I am the same age as King and read his books all these years.He has his magic touch with words and tales. .He knows the human heart.He has looked into the abyss,and when it looked back he took a picture .Then he wrote the vision of it.I will read until I die or he puts down the pencil.I told my daughter to bury me with one of Stephen's books. She said not pet Cemetery! Liz32906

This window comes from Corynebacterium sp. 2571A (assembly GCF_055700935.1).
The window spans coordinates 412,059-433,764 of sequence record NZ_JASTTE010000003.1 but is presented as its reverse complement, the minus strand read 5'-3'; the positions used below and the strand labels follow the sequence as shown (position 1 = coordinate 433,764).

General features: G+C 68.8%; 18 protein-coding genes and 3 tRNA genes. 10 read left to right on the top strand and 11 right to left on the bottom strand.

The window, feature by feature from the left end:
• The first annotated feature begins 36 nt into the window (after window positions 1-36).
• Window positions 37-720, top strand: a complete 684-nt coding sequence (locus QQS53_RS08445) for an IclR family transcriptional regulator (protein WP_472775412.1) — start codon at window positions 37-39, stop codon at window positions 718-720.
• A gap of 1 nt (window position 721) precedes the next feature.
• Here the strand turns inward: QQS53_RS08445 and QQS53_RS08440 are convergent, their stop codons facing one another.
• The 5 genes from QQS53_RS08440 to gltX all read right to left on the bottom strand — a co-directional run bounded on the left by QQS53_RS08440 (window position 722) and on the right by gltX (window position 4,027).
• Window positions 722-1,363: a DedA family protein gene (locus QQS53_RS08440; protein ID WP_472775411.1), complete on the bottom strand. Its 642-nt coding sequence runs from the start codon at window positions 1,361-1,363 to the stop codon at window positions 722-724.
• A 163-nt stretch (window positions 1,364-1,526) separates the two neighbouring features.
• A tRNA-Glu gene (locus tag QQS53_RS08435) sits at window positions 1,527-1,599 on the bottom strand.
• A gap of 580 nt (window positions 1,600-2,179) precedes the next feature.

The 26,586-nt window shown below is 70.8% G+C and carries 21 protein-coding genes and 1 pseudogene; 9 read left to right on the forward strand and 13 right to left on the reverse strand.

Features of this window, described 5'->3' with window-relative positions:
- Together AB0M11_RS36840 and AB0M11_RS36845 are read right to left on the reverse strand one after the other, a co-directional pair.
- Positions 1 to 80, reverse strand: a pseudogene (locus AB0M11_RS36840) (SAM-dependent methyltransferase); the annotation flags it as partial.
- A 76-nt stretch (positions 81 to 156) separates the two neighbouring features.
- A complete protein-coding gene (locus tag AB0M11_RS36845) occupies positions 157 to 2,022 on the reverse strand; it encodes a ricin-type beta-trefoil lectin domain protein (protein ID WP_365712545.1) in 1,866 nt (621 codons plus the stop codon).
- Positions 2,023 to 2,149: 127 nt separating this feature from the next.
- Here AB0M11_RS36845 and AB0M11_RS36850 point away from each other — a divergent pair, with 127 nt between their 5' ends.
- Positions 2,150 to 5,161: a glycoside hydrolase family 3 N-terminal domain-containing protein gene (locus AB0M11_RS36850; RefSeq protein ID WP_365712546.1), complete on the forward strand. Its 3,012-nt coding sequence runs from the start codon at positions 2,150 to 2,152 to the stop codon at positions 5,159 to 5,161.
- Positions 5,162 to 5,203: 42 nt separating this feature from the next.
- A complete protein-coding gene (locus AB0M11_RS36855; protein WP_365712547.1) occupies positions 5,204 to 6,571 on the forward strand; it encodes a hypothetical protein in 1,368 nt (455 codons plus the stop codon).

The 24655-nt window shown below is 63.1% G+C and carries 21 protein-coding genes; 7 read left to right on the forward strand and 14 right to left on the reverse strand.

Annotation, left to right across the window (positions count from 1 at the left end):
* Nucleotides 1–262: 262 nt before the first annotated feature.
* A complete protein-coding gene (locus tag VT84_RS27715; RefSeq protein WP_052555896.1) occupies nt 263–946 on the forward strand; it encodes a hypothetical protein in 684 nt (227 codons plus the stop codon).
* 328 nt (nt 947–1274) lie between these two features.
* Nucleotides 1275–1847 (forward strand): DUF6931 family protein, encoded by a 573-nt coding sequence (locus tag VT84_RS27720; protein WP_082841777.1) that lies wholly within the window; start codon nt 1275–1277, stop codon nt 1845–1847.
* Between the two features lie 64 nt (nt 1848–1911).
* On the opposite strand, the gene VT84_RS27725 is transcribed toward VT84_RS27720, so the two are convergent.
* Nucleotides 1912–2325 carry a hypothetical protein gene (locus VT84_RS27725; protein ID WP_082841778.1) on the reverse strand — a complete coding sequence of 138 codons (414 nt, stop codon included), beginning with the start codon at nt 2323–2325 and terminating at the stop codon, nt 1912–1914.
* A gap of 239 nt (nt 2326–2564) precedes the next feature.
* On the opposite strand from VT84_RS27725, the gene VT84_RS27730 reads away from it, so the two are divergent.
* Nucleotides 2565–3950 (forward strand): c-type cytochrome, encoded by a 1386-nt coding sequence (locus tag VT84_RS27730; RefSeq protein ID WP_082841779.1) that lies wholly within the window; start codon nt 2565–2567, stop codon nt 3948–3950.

• A Bit of a Letdown Honestly...

    3
    By Navidad Thelamour